In World First, Scientists Share What Was Almost Certainly a Conversation with a Humpback Whale

In World First, Scientists Share What Was Almost Certainly a Conversation with a Humpback Whale

In a world first, marine biologists were able to have a discourse with a humpback whale, pushing out the boundaries of cooperation and understanding that could be possible between our two species.

An adult female humpback whale, known as Twain, in Southeast Alaska, was located along with a group of whales and called with a recording of another humpback’s “whup/throp” call.

The recording was made by whales of the same group the day before, but the team didn’t know if the calls recorded were made by the same whale or were part of an exchange between two or more whales. To find out, the researchers conducted the trial on two days, with the first to find out if the whup calls they had recorded would be socially acceptable.

It turned out that whatever the whale(s) had been saying the day before was appropriate as far as Twain was concerned, and after the team broadcast the playback, she drifted away from her group and participated both physically and acoustically in three phases of interaction with the crew and their boat including periods of engagement, agitation, and disengagement.

First she called back, then she circled the boat three times, surfaced, and dived again. After this interaction, she gradually left.

Twain’s whup calls on day 2 and the whup calls recorded on day 1 were acoustically analyzed for both spectral and temporal features, specifically the inter-call interval, or latency between calls as measured by the time difference between the preceding call’s offset and the subsequent call’s onset.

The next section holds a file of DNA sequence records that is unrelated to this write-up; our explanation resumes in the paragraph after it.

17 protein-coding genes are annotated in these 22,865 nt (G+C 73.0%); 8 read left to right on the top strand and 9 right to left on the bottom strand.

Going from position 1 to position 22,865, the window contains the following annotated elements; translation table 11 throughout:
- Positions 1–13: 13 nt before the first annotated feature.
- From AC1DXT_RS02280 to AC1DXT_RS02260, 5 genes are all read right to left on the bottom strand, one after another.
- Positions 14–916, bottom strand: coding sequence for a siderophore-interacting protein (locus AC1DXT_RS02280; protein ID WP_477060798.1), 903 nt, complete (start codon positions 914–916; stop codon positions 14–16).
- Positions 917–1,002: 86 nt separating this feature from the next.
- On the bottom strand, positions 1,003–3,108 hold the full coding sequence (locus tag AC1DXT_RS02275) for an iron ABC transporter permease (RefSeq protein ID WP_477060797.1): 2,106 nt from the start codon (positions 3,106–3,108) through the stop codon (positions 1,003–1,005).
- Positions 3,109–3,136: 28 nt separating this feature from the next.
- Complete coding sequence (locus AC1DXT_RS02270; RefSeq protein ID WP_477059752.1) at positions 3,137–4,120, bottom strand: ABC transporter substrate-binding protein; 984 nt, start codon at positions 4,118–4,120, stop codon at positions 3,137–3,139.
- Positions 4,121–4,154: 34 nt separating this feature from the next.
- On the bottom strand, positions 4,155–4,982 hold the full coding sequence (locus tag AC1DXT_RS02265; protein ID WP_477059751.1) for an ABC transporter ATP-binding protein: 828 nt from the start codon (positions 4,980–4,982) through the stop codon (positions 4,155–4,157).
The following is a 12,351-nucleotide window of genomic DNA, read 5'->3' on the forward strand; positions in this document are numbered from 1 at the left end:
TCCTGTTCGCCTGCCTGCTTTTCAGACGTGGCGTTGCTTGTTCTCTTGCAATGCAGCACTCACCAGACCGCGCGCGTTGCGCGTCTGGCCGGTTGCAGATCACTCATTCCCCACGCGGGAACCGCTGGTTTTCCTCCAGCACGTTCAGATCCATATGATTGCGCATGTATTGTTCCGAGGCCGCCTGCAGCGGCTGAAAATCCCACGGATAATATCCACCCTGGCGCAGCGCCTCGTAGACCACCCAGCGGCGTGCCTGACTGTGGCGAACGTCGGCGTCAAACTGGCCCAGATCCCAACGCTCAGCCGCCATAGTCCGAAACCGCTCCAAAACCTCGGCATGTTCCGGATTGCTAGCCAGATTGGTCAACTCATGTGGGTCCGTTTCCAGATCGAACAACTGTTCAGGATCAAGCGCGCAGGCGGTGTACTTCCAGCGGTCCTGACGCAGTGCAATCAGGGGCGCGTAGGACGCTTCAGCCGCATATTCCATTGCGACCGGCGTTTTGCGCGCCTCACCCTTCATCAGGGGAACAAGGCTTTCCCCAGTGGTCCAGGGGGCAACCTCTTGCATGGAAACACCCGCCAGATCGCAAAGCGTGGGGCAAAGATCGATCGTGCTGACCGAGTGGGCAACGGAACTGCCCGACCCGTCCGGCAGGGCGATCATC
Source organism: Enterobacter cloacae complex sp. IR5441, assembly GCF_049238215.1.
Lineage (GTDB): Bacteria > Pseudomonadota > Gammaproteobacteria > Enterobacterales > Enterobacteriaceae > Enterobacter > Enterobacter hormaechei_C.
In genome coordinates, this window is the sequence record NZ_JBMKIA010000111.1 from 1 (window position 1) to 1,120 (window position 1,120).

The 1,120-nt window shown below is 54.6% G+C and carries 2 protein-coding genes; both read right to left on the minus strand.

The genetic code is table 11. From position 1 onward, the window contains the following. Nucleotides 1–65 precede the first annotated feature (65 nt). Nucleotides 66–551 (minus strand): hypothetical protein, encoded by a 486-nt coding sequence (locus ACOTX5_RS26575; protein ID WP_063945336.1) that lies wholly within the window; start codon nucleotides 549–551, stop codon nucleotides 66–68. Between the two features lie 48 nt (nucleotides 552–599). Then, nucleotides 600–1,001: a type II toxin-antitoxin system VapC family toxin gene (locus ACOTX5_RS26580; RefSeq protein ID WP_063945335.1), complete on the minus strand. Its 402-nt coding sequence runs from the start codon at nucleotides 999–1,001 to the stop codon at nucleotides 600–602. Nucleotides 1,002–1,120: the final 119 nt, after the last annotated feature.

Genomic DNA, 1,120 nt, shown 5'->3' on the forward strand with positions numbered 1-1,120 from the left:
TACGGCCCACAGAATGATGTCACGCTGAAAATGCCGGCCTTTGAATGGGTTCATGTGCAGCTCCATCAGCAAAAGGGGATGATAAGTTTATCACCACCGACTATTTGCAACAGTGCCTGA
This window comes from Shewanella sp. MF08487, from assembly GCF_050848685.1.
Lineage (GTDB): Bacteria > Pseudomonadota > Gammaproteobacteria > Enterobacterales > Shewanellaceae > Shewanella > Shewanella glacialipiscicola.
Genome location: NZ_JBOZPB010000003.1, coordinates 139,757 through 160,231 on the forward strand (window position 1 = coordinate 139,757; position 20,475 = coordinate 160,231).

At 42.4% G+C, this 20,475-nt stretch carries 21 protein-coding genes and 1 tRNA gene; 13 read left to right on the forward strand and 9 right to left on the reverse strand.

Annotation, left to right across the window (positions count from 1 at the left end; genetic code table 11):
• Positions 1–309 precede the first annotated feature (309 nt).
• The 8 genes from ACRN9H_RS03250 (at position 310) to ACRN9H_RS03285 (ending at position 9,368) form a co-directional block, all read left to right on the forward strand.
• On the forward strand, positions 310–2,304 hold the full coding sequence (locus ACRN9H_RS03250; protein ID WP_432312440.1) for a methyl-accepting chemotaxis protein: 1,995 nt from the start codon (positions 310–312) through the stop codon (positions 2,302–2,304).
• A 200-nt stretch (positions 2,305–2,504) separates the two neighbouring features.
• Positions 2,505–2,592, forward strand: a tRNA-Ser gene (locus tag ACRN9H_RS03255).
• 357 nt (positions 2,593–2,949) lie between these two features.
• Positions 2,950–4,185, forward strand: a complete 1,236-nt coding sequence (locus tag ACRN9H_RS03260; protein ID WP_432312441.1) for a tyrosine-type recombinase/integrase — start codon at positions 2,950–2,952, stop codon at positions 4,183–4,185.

The scientists determined that this metric would be able to determine both arousal and valence, thereby allowing them to get some idea of the emotional content of the exchange. The results indicated that substantial variation was found among the latencies in Twain’s calling behavior, which they took to mean excitement or arousal.

“After playing the contact call three times, we got this huge response,” said Brenda McCowan told the BBC. “Then, to keep the animal engaged, I started trying to match the latency of her calls to our calls. So, if she waited 10 seconds, I waited 10 seconds. We ended up matching each other. We did this 36 times over a 20-minute period.”

Twain’s calls were significantly shorter during engagement than either during the period defined as agitation, when she was circling the boat ejecting air through her blowhole, or as she was leaving.

The BBC reports that the songs of the humpback whale are thought to be among the most complex in the animal kingdom.

A strong point of the whole experiment was that the results were determined with a degree of blinding—via independent, uninformed observers reporting on surface behavior and respiratory activity of the interacting whale.

This article by Andy Corbley was first published by The Good News Network on 15 April 2024. Lead Image: Photo by Christopher Michel, CC license.

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